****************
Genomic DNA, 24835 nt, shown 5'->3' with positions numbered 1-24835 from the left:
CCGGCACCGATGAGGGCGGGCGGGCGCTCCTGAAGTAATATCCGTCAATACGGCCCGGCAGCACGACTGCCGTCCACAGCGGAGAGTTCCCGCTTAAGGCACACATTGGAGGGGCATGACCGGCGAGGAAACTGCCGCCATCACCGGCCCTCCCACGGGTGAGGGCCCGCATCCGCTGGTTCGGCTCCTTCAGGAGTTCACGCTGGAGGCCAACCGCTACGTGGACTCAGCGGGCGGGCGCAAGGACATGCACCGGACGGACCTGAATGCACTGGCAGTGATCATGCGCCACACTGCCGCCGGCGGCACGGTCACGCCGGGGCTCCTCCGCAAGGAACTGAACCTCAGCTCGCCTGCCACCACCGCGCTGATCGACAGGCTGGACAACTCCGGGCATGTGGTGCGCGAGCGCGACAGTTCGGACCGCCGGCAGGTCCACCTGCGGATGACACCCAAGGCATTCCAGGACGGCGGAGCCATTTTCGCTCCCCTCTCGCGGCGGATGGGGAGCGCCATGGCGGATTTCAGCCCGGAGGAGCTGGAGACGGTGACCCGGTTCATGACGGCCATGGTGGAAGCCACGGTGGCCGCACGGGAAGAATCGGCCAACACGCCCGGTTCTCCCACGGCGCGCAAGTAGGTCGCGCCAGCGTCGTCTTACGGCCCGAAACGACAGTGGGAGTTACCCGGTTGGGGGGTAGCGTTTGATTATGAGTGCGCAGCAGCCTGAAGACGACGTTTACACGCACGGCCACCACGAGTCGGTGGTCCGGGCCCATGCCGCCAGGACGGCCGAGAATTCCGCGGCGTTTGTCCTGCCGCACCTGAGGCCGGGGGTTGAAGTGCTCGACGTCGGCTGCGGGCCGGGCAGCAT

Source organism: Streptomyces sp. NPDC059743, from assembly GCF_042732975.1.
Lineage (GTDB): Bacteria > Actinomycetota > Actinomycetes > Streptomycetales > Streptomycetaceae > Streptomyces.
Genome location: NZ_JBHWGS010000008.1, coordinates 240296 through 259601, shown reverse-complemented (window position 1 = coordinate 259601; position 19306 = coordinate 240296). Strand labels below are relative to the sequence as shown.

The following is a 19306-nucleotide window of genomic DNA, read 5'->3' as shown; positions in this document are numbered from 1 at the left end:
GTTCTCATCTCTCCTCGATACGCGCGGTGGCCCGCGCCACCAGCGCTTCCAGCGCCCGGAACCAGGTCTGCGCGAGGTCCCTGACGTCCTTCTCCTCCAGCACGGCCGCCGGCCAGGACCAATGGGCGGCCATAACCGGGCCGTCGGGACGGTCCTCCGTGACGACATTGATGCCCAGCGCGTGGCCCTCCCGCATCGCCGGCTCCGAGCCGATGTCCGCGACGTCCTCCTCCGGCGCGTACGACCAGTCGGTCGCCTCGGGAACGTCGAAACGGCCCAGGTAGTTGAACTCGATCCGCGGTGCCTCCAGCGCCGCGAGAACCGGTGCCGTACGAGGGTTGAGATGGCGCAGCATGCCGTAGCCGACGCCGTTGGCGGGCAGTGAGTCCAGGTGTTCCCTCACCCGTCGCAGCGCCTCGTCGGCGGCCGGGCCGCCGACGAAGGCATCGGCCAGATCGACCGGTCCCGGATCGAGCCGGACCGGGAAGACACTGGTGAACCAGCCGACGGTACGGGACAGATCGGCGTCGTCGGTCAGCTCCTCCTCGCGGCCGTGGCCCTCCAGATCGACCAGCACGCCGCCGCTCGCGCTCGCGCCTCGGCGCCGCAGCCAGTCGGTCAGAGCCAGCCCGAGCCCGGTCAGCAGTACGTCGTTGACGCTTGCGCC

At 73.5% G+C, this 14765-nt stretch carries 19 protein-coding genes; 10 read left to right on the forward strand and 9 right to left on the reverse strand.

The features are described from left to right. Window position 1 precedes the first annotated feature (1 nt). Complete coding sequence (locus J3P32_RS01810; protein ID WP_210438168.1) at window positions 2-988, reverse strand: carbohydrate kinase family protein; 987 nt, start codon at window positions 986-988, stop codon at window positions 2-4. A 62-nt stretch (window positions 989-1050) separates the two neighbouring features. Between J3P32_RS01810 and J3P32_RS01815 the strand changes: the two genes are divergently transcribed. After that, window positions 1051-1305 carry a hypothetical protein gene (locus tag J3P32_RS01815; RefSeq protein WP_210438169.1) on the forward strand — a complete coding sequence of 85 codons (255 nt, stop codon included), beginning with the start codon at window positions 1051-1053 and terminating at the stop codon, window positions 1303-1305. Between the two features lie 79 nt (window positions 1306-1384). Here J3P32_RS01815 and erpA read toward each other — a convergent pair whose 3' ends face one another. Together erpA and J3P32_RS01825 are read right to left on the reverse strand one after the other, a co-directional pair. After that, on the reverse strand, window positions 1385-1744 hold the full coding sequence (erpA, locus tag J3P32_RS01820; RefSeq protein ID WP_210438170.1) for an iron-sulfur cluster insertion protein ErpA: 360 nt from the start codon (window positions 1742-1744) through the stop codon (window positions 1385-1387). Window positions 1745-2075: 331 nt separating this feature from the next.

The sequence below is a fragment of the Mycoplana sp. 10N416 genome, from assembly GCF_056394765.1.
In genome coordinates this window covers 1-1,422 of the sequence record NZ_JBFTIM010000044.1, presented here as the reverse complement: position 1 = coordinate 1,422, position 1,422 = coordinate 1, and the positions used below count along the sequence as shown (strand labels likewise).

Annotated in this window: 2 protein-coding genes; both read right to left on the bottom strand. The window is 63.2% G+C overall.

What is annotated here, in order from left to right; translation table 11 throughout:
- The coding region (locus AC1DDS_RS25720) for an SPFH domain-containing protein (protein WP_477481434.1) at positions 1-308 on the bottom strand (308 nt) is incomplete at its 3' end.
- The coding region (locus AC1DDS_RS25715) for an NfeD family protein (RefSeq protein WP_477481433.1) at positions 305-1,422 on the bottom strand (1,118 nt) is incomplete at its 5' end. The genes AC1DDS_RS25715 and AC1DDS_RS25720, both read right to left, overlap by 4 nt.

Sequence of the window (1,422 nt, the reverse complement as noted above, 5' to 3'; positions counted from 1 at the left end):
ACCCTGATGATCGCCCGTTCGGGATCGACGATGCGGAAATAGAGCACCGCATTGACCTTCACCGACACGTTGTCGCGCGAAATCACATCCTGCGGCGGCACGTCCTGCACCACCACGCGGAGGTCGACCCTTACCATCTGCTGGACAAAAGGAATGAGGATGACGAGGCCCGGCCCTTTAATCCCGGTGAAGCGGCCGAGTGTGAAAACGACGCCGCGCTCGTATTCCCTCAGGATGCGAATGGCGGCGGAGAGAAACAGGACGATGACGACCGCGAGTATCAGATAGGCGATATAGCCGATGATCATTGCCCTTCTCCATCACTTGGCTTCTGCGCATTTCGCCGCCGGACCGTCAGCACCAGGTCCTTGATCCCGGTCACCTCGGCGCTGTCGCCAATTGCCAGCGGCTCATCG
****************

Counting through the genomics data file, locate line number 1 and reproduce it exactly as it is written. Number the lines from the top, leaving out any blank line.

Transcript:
Genomic DNA, 24835 nt, shown 5'->3' with positions numbered 1-24835 from the left: